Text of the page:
In Python 2, you'll notice that built-in types are sometimes distinct from user-defined types (classes):
>>> class OldStyleClass:
<class ...OldStyleClass at 0x...>
>>> class NewStyleClass(object):
So we have three distinct cases:
- builtin types like
- old style classes
- new style classes which inherit from
type(X) X type(X())
----------------- ------------------ -----------------
builtin <type 'type'> <type 'X'> <type 'X'>
old style <type 'classobj'> <class X at 0x...> <type 'instance'>
new style <type 'type'> <class 'X'> <class 'X'>
The differences between these cases are subtle and have become less important over time. In earlier Python versions, the internal representation affected the reflection capabilities. A remnant of these issues in Python 2.7 is that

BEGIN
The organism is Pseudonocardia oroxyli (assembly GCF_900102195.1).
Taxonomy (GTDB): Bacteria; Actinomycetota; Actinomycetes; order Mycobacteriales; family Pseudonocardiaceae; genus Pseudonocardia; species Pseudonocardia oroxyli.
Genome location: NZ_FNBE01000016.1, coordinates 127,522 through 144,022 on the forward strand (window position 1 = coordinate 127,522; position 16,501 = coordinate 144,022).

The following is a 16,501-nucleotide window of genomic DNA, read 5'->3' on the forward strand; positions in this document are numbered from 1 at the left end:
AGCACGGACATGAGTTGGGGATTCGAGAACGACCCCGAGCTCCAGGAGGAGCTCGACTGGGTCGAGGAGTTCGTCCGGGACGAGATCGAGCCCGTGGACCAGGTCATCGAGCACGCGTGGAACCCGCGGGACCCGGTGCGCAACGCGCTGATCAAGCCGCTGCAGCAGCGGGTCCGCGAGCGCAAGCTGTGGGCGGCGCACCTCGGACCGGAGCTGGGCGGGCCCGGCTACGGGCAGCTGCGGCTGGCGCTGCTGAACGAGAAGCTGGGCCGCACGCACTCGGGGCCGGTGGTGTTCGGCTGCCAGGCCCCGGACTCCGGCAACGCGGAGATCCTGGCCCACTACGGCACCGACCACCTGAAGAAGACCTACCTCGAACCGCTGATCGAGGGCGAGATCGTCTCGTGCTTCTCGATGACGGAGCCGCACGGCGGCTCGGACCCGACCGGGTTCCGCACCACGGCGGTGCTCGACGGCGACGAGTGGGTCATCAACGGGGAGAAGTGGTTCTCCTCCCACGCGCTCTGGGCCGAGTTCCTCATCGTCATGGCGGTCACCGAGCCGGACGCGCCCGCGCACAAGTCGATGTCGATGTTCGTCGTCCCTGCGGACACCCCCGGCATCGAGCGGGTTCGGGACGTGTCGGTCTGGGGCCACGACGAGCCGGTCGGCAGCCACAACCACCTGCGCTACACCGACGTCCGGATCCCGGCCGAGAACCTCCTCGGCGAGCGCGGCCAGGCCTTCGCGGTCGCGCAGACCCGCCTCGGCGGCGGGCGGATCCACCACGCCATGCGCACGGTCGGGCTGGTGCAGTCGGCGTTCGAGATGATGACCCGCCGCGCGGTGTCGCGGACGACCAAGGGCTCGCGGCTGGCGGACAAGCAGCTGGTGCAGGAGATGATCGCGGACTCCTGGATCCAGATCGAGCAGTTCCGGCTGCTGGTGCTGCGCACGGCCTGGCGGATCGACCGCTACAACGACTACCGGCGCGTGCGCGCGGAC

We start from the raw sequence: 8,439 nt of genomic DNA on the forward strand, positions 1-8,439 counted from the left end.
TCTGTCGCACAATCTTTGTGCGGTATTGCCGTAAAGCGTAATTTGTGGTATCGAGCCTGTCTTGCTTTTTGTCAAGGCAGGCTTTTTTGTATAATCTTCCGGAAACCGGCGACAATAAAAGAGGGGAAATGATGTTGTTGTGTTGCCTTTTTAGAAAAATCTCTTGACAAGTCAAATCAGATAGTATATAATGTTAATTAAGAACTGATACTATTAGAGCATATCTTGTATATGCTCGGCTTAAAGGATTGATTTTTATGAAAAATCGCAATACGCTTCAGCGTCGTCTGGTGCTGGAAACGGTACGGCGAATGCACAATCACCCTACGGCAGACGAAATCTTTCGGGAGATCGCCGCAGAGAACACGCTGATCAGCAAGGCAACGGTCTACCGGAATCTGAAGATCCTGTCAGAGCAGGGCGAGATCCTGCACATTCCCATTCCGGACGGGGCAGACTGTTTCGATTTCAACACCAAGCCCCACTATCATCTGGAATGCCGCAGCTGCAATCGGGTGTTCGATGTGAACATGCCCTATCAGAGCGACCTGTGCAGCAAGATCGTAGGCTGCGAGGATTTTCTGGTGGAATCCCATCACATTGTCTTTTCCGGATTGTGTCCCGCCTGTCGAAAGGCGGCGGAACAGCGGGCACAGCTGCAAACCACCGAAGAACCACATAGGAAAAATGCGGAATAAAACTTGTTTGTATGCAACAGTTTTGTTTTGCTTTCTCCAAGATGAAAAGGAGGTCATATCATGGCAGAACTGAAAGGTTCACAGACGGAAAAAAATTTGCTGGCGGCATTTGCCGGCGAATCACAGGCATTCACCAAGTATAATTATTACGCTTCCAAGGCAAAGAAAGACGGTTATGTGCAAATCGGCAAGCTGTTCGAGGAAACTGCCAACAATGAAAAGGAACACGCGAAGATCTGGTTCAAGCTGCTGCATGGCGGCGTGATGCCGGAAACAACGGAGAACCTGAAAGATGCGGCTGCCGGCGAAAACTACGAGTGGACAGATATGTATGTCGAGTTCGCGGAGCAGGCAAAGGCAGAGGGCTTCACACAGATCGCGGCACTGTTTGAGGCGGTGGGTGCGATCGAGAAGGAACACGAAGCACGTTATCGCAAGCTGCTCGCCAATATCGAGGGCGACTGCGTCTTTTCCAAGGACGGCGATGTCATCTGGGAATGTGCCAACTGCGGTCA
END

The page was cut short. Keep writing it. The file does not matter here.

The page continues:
type(X()) == X is false when X is an old-style class!
So for Python 2.x there are some differences between builtin-types and user-defined classes, even though all of them can be used as classes (instantiated, inherited from, …). I consider the author's statement correct, though slightly misleading. It would be more correct to say:
class keyword allows programmers to define additional classes.
Each value has a class or type which contains available methods. You can add your own classes with the
(Of course, a
class definition is not the only way to define a new class. The
type(…) constructor comes to mind, as would C extensions.)
In Python 3, these three cases have been combined and there is no visible difference between built-in and user-defined classes.